On April 28, 1968, two children were playing on the shoulder of Highway 299 approximately six miles west of Willow Creek and four miles east of Berry Summit. In an instant, their childhood innocence gave way to a stark lesson in mortality when they found a human skeleton partially buried in a shallow grave.

According to a May 7 article in the Times Standard, “Two Arcata children visiting their grandparents…found the skeletonized remains in a shallow grave partially covered with large rocks and earth.” The article reported that officers said “the skull had rolled partway down the hill leading to the discovery of the grave, and indicat[ing] the remains are “probably” those of a murder victim.”

The Humboldt County Sheriff at the time, Gene Cox, explained why law enforcement thought the man’s death had likely been homicide. He reported, “one of the rocks found in the middle of the torso was of boulder size and would require at least one adult to put it there.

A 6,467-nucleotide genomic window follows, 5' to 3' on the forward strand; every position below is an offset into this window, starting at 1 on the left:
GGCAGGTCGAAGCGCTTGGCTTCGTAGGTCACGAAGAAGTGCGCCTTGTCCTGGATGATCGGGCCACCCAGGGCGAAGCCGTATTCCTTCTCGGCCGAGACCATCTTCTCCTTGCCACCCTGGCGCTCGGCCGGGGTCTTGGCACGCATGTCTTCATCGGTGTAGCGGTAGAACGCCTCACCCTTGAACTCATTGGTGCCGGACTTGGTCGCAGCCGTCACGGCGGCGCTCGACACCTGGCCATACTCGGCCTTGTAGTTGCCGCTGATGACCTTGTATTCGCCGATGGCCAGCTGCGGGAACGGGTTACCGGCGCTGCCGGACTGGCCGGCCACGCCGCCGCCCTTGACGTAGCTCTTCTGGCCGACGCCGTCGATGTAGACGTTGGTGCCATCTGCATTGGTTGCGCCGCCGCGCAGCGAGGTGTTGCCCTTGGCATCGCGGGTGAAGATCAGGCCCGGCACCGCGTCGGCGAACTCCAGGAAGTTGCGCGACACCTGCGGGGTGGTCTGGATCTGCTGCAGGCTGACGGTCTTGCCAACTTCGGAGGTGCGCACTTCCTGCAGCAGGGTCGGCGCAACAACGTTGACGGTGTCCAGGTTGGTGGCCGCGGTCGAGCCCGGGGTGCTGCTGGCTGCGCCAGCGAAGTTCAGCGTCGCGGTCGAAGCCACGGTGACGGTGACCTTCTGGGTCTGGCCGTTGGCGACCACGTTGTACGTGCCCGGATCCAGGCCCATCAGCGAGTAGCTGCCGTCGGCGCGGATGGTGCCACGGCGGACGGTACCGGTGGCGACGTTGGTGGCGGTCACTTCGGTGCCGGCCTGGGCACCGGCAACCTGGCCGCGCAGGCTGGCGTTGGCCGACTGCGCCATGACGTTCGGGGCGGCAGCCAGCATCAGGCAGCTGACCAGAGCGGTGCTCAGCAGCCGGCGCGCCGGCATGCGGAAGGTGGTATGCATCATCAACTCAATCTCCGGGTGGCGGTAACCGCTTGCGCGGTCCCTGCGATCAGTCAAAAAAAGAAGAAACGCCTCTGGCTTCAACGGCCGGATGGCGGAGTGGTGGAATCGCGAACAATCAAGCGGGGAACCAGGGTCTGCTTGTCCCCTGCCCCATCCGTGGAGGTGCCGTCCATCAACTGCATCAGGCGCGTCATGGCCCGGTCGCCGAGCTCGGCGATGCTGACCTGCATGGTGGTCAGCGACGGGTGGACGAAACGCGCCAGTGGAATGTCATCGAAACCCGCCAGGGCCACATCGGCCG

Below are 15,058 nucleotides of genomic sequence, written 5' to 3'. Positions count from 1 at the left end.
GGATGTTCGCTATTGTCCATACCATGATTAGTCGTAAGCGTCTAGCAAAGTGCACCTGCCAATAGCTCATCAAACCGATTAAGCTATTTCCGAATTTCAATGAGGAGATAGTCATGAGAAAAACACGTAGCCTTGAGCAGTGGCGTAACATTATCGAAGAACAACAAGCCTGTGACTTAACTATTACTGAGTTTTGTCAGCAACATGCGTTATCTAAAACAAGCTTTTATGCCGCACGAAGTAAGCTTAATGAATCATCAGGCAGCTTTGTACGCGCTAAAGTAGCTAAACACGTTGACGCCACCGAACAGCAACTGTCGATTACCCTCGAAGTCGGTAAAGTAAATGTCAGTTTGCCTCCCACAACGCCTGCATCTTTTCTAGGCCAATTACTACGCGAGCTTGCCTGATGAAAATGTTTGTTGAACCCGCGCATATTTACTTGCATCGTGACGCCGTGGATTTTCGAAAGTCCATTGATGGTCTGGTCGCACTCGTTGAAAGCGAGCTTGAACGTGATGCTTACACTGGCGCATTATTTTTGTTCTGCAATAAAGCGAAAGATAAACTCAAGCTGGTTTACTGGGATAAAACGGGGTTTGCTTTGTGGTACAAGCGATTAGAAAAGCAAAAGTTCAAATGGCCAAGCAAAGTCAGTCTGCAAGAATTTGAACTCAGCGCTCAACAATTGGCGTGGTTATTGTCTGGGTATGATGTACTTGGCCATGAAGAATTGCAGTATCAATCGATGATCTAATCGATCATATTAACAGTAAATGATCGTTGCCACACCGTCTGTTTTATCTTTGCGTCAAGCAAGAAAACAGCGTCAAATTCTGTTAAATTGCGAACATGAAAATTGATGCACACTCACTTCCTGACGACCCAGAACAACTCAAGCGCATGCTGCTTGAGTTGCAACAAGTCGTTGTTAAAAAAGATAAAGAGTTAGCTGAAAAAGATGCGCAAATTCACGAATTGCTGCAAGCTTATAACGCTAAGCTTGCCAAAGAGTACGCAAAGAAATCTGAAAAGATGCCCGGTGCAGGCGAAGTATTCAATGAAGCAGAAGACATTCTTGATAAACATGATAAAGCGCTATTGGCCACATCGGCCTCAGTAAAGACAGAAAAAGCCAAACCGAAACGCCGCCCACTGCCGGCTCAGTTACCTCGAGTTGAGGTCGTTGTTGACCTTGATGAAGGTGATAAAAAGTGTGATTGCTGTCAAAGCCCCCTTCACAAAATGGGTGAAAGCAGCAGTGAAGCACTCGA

County Coroner Edward Nielson pointed out towards the end of the article, “A man doesn’t commit suicide and then bury himself.”

On June 13th, 1968, the Time Standard published a story entitled “Pathologists Report on Skeleton Studies” that described the discovery of the bones and the information gleaned by forensic pathologists from the Federal Bureau of Investigation.

After cross-referencing databases of missing persons and finding no potential matches, the Humboldt County Sheriff’s Office shipped the bones and fragments of clothing to the Smithsonian where pathologists began to provide a vague sense of who the remains once were.